Frailty and Long-Term Post-Kidney Transplant Outcomes

  • Mara A. McAdams-DeMarcoEmail author
  • Nadia M. Chu
  • Dorry L. Segev
Frailty and Gerontology (M McAdams-Demarco, Section Editor)
Part of the following topical collections:
  1. Topical Collection on Frailty and Gerontology


Purpose of Review

To highlight recent research about frailty and its role as a predictor of adverse, long-term post-kidney transplant (KT) outcomes.

Recent Findings

Frailty is easily measured using the physical frailty phenotype (PFP) developed by gerontologist Dr. Linda Fried and colleagues. In recent studies, > 50% of KT recipients were frail (20%) or intermediately frail (32%) at KT admission. Frail recipients were at 1.3-times higher risk of immunosuppression intolerance and 2.2-times higher risk of mortality, even after accounting for recipient, donor, and transplant factors; these findings were consistent with those on short-term post-KT outcomes. Pilot data suggests that prehabilitation may be an intervention that increases physiologic reserve in frail KT recipients.


PFP is an effective tool to measure frailty in ESRD that improves risk stratification for short-term and long-term post-KT outcomes. Interventions to improve physiologic reserve and prevent adverse KT outcomes, particularly among frail KT recipients, are needed.


Frailty Kidney transplantation Epidemiology 



This study was supported by the National Institute of Diabetes and Digestive and Kidney Disease (NIDDK) grant numbers: R01DK114074 (PI: McAdams-DeMarco), K24DK101828 (PI: Segev), and the National Institute on Aging (NIA) grant numbers: R01AG042504 (PI: Segev), K01AG043501 (PI: McAdams-DeMarco), and R01AG055781 (PI: McAdams-DeMarco). Mara A. McAdams-DeMarco was also supported by the Johns Hopkins University Claude D. Pepper Older Americans Independence Center (P30AG021334).

Compliance with Ethical Standards

Conflict of Interest

Mara McAdams-DeMarco, Nadia Chu, and Dorry Segev declare no conflict of interest.

Human and Animal Rights and Informed Consent

This article does not contain any studies with human or animal subjects performed by any of the authors.


Papers of particular interest, published recently, have been highlighted as: • Of importance •• Of major importance

  1. 1.
    McAdams-DeMarco MA, James N, Salter ML, Walston J, Segev DL. Trends in kidney transplant outcomes in older adults. J Am Geriatr Soc. 2014;62(12):2235.PubMedPubMedCentralGoogle Scholar
  2. 2.
    McAdams-Demarco MA, Grams ME, Hall EC, Coresh J, Segev DL. Early hospital readmission after kidney transplantation: patient and center-level associations. Am J Transplant. 2012;12(12):3283–8.CrossRefGoogle Scholar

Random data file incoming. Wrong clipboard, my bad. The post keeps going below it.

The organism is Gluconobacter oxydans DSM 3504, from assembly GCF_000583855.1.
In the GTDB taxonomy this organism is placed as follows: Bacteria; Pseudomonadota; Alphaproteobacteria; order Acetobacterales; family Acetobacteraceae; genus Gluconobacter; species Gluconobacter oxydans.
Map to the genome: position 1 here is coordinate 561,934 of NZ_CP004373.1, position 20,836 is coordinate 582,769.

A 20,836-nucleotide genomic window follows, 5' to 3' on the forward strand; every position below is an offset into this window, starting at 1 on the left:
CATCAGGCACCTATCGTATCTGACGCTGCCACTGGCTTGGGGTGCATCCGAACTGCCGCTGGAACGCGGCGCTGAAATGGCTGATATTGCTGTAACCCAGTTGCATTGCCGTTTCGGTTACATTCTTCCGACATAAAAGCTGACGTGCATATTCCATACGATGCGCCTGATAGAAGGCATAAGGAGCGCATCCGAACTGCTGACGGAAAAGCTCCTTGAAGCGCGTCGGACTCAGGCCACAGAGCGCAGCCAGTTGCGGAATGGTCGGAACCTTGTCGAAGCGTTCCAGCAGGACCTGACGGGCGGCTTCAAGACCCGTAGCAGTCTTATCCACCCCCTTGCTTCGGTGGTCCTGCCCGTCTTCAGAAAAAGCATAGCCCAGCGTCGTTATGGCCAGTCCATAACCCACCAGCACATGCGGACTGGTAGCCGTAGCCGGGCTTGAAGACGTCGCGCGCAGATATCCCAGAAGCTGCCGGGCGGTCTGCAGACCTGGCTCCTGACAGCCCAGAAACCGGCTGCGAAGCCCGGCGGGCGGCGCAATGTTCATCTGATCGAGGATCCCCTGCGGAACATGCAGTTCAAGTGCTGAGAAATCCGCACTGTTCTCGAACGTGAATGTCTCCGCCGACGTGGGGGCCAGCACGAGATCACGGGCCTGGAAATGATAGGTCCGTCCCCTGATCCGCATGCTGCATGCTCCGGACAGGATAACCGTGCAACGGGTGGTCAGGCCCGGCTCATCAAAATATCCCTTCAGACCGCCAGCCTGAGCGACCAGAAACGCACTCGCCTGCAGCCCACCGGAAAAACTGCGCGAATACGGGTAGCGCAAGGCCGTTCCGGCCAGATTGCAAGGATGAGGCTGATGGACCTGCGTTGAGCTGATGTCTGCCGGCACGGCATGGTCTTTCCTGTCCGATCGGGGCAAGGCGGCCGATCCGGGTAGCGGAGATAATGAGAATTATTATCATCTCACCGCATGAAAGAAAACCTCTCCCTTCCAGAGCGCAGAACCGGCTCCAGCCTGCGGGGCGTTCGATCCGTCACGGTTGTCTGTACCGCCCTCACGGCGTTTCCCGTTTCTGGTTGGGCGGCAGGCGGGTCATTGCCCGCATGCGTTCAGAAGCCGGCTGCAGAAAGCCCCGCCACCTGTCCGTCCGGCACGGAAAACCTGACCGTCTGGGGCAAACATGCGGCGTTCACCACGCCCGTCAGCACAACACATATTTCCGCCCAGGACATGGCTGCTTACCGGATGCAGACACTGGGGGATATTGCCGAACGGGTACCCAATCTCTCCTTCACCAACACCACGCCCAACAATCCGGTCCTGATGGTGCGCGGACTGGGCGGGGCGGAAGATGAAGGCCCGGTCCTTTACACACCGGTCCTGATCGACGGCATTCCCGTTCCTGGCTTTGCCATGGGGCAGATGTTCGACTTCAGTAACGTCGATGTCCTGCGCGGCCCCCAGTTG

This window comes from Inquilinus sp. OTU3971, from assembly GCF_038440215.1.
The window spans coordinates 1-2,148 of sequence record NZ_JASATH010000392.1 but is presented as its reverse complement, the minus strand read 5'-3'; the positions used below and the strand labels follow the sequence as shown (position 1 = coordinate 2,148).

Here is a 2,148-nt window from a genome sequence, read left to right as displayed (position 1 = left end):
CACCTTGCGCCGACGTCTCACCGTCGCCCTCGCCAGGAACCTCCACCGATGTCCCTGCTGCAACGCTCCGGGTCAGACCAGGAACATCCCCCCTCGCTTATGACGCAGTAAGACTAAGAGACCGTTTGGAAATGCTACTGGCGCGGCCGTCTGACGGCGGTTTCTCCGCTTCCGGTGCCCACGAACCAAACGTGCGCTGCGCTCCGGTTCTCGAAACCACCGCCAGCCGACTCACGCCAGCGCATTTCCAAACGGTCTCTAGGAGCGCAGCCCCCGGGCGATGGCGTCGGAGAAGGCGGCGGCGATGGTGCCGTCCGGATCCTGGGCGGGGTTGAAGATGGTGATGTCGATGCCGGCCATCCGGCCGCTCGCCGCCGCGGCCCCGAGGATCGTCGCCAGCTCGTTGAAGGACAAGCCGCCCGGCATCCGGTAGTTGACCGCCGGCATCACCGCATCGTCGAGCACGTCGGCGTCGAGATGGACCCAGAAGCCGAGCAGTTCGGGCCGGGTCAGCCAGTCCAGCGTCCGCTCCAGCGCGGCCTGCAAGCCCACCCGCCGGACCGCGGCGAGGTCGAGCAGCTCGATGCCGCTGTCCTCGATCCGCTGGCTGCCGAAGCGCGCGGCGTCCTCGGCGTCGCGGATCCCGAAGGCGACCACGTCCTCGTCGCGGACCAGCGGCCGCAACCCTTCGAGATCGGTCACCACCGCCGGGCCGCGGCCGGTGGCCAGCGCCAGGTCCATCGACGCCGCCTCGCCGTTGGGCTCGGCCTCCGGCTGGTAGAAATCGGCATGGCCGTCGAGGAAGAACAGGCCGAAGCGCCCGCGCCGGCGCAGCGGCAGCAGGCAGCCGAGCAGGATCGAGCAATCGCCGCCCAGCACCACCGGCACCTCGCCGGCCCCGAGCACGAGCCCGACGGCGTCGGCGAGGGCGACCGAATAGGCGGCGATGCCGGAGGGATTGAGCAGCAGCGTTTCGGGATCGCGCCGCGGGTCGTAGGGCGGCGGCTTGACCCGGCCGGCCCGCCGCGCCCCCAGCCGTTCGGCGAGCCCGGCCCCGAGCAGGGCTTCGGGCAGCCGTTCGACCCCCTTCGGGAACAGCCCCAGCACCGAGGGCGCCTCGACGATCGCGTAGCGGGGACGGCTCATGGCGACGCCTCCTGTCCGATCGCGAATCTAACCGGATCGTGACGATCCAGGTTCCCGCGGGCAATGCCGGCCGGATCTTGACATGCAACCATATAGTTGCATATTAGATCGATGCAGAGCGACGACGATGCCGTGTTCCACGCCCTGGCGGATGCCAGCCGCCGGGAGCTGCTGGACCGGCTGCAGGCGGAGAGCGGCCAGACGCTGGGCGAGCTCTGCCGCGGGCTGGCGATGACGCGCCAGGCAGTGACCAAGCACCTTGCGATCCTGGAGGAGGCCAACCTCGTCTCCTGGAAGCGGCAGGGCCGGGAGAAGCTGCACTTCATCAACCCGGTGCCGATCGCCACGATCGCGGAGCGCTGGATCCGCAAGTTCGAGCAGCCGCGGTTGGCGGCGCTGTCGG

3. 3.
    McAdams-DeMarco MA, Bae S, Chu N, et al. Dementia and Alzheimer’s disease among older kidney transplant recipients. J Am Soc Nephrol. 2016.Google Scholar
  4. 4.
    Salter M, Liu J, Bae S, et al. Fractures and associated graft loss and mortality among older kidney transplant recipients. J Am Geriatr Soc, under revision.Google Scholar
  5. 5.
    Meier-Kriesche HU, Ojo AO, Hanson JA, Kaplan B. Exponentially increased risk of infectious death in older renal transplant recipients. Kidney Int. 2001;59(4):1539–43.CrossRefGoogle Scholar
  6. 6.
    Sprangers B, Nair V, Launay-Vacher V, Riella LV, Jhaveri KD. Risk factors associated with post-kidney transplant malignancies: an article from the Cancer-Kidney International Network. Clin Kidney J. 2018;11(3):315–29.CrossRefGoogle Scholar
  7. 7.
    Seshadri S, Beiser A, Kelly-Hayes M, Kase CS, Au R, Kannel WB, et al. The lifetime risk of stroke: estimates from the Framingham study. Stroke. 2006;37(2):345–50.CrossRefGoogle Scholar
  8. 8.
    Bao Y, Dalrymple L, Chertow GM, Kaysen GA, Johansen KL. Frailty, dialysis initiation, and mortality in end-stage renal disease frailty, dialysis initiation, & mortality in ESRD. Arch Intern Med. 2012;1.Google Scholar
  9. 9.
    McAdams-DeMarco MA, Law A, Salter ML, et al. Frailty as a novel predictor of mortality and hospitalization in individuals of all ages undergoing hemodialysis. J Am Geriatr Soc. 2013;61(6):896–901.CrossRefGoogle Scholar
  10. 10.
    Painter P, Kuskowski M. A closer look at frailty in ESRD: getting the measure right. Hemodial Int. 2013;17(1):41–9.CrossRefGoogle Scholar
  11. 11.
    Fried LP, Tangen CM, Walston J, Newman AB, Hirsch C, Gottdiener J, et al. Frailty in older adults: evidence for a phenotype. J Gerontol A Biol Sci Med Sci. 2001;56(3):M146–57.CrossRefGoogle Scholar
  12. 12.
    Bandeen-Roche K, Xue QL, Ferrucci L, Walston J, Guralnik JM, Chaves P, et al. Phenotype of frailty: characterization in the women's health and aging studies. J Gerontol A Biol Sci Med Sci. 2006;61(3):262–6.CrossRefGoogle Scholar
  13. 13.
    Radloff LS. The CES-D scale: a self-report depression scale for research in the general population. Appl Psychol Meas. 1977;1(3):385–401.CrossRefGoogle Scholar
  14. 14.
    Taylor HL, Jacobs DR, Schucker B, Knudsen J, Leon AS, Debacker G. A questionnaire for the assessment of leisure time physical activities. J Chronic Dis. 1978;31(12):741–55.CrossRefGoogle Scholar
  15. 15.
    McAdams-DeMarco MA, Law A, Tan J, et al. Frailty, mycophenolate reduction, and graft loss in kidney transplant recipients. Transplantation. 2015;99:(4):805–10.Google Scholar
  16. 16.
    McAdams-DeMarco MA, Law A, King E, et al. Frailty and mortality in kidney transplant recipients. Am J Transplant. 2015;15(1):149–54.CrossRefGoogle Scholar
  17. 17.
    Bandeen-Roche K, Seplaki CL, Huang J, Buta B, Kalyani RR, Varadhan R, et al. Frailty in older adults: a nationally representative profile in the United States. J Gerontol A Biol Sci Med Sci. 2015;70(11):1427–34.CrossRefGoogle Scholar
  18. 18.
    Brown JC, Harhay MO, Harhay MN. Appendicular lean mass and mortality among prefrail and frail older adults. J Nutr Health Aging. 2017;21(3):342–5.CrossRefGoogle Scholar